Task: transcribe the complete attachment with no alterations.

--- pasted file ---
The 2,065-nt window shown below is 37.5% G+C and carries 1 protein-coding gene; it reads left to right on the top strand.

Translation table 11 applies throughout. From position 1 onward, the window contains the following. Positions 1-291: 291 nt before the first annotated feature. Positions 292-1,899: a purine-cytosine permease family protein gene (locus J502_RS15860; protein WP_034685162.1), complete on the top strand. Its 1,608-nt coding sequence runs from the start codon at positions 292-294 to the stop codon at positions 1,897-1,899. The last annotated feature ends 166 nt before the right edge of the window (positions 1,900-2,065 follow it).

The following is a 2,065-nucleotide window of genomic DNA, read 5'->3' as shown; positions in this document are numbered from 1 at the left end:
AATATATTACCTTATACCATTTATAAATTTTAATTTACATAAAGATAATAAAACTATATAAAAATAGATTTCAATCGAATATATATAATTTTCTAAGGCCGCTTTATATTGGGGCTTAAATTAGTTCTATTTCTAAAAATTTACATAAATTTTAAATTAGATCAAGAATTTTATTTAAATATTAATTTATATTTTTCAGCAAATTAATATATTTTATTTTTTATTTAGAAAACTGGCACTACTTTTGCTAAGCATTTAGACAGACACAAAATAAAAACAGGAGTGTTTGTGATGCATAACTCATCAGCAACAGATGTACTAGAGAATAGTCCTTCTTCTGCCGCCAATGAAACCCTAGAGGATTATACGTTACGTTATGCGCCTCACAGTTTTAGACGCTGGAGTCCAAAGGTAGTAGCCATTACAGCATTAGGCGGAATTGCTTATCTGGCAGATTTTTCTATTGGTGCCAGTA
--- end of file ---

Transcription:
The 2,065-nt window shown below is 37.5% G+C and carries 1 protein-coding gene; it reads left to right on the top strand.

Translation table 11 applies throughout. From position 1 onward, the window contains the following. Positions 1-291: 291 nt before the first annotated feature. Positions 292-1,899: a purine-cytosine permease family protein gene (locus J502_RS15860; protein WP_034685162.1), complete on the top strand. Its 1,608-nt coding sequence runs from the start codon at positions 292-294 to the stop codon at positions 1,897-1,899. The last annotated feature ends 166 nt before the right edge of the window (positions 1,900-2,065 follow it).

The following is a 2,065-nucleotide window of genomic DNA, read 5'->3' as shown; positions in this document are numbered from 1 at the left end:
AATATATTACCTTATACCATTTATAAATTTTAATTTACATAAAGATAATAAAACTATATAAAAATAGATTTCAATCGAATATATATAATTTTCTAAGGCCGCTTTATATTGGGGCTTAAATTAGTTCTATTTCTAAAAATTTACATAAATTTTAAATTAGATCAAGAATTTTATTTAAATATTAATTTATATTTTTCAGCAAATTAATATATTTTATTTTTTATTTAGAAAACTGGCACTACTTTTGCTAAGCATTTAGACAGACACAAAATAAAAACAGGAGTGTTTGTGATGCATAACTCATCAGCAACAGATGTACTAGAGAATAGTCCTTCTTCTGCCGCCAATGAAACCCTAGAGGATTATACGTTACGTTATGCGCCTCACAGTTTTAGACGCTGGAGTCCAAAGGTAGTAGCCATTACAGCATTAGGCGGAATTGCTTATCTGGCAGATTTTTCTATTGGTGCCAGTA